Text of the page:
Divorce is an anguishing process when you have children. Although sometimes overlooked, divorce can also be an anguishing process for grandparents, especially if the divorce restricts access to your son or daughter's children. In 2000, the Supreme Court wrestled with this issue and ratified the basic right of parents to make decisions about the upbringing of their children -- including who can see or visit their children. However, there are exceptions to this rule, and state legislatures and courts have taken widely differing positions regarding the rights of grandparents to successfully sue for visitation rights. This is especially true when parents are divorced or separated.
Troxel v. Granville
In 1993, Brad Troxel committed suicide, leaving behind his two daughters and their mother, Tommie Granville. The couple had never married and were estranged at the time of the suicide. Brad's parents had spent a lot of time with their two granddaughters until Tommie remarried and Tommie's new husband adopted the girls. After that, the grandparents' visits were limited, and the grandparents sued for the right to regular visits under a Washington state law that allowed such visits, if such visits were determined to be in the best interests of the children.
The Supreme Court struck down the Washington state law on the basis it "unconstitutionally interferes with the fundamental right [of parents] to raise their children." The Court ruled there is a presumption that fit parents -- those who adequately care for their children -- make decisions in the best interests of their children, and those decisions generally should be free from interference by the state. The use of the term "fundamental right" by the Supreme Court is highly significant. Any law that interferes with a fundamental right receives the highest level of scrutiny by the Court.
The Supreme Court's decision applies only to intact families. In these cases, parents can refuse to allow grandparents to visit their grandchildren. However, if the parents are divorced or separated, in many states, grandparents can sue for visitation rights. The burden of proof is high, however. In California, grandparents must prove there is a preexisting bond between the grandparents and grandchildren, and they must also prove the visits are in the best interests of the child. Even if grandparents surmount these hurdles, California courts are still required to balance the best interests of the child against the fundamental right of the parents to raise their children as they see fit. In some states, such as Ohio, grandparents can intervene during the divorce proceedings, or even after a divorce is granted, to ask for visitation rights.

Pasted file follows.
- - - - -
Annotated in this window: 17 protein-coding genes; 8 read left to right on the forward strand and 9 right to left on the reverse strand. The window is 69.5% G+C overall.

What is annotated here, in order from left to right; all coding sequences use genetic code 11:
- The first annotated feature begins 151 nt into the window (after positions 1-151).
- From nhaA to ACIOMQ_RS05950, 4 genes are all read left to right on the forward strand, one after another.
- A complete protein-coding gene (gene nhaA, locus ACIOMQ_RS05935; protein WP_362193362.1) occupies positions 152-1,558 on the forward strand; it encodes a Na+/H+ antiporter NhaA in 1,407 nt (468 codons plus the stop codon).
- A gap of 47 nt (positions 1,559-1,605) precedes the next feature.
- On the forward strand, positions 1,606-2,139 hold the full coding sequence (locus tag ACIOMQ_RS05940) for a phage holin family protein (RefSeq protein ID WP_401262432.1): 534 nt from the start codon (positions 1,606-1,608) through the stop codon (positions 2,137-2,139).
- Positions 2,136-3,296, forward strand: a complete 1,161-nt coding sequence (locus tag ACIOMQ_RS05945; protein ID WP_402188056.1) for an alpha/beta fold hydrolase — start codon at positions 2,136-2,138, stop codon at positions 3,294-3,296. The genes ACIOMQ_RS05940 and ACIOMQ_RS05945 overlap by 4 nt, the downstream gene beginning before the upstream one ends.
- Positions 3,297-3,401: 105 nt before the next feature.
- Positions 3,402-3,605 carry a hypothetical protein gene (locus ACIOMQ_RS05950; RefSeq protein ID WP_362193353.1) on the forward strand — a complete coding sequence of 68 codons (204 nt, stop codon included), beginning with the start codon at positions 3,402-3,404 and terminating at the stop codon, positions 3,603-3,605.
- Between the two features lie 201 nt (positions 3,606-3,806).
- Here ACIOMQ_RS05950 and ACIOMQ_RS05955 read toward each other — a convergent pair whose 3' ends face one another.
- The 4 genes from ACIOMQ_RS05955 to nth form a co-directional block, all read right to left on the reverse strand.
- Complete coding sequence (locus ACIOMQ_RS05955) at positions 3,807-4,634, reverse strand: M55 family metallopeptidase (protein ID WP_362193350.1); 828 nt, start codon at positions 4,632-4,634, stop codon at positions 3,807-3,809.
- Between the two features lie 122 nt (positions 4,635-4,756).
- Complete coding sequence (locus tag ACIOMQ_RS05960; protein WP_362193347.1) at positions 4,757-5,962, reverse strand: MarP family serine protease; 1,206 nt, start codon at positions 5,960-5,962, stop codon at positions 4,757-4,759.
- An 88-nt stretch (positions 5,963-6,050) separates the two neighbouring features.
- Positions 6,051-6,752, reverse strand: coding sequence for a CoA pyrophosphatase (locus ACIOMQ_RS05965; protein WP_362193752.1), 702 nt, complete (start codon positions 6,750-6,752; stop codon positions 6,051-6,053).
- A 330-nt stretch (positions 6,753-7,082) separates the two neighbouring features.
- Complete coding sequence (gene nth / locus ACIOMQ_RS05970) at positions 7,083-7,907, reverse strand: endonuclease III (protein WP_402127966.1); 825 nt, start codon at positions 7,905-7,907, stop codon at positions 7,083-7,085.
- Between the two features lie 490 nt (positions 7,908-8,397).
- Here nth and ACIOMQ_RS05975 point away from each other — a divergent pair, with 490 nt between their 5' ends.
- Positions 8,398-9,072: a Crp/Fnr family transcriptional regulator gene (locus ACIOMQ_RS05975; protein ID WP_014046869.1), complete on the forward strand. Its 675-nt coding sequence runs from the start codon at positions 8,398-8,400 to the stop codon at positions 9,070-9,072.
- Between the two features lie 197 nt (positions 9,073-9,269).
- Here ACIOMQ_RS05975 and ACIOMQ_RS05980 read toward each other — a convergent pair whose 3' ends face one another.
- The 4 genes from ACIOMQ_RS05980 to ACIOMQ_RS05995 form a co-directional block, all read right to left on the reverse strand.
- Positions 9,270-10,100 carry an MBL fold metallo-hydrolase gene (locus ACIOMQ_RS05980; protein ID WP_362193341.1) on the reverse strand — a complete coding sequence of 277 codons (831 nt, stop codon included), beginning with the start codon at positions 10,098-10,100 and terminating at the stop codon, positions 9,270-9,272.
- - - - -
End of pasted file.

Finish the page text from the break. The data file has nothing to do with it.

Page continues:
Suing for Visitation Rights
Grandparents.com is a lobbying group for grandparents' rights and explains that some states are more restrictive than others when it comes to accepting lawsuits that ask for visitation rights. More permissive states, such as Hawaii and New York, only require a claim that visitation rights are in the best interest of the child. More restrictive states, such as Alabama and Oregon, allow claims only if visitation rights have been denied altogether. The most restrictive states, such as Minnesota and Pennsylvania, require that the grandparents have previously lived with and cared for their grandchildren before they may sue for visitation rights.
Adoption by Stepparent
As the Troxel v Granville case states, the right of parents to restrict or prevent visits by grandparents applies to intact families. When a parent divorces, the family is no longer legally defined as intact and grandparents can ask for visitation, assuming they meet the hurdles imposed by the legislature and courts where they reside. However, if the parent remarries and the spouse legally adopts the children, the family is once again considered intact, and the parent and stepparent have the right to restrict or prevent grandparents from visiting.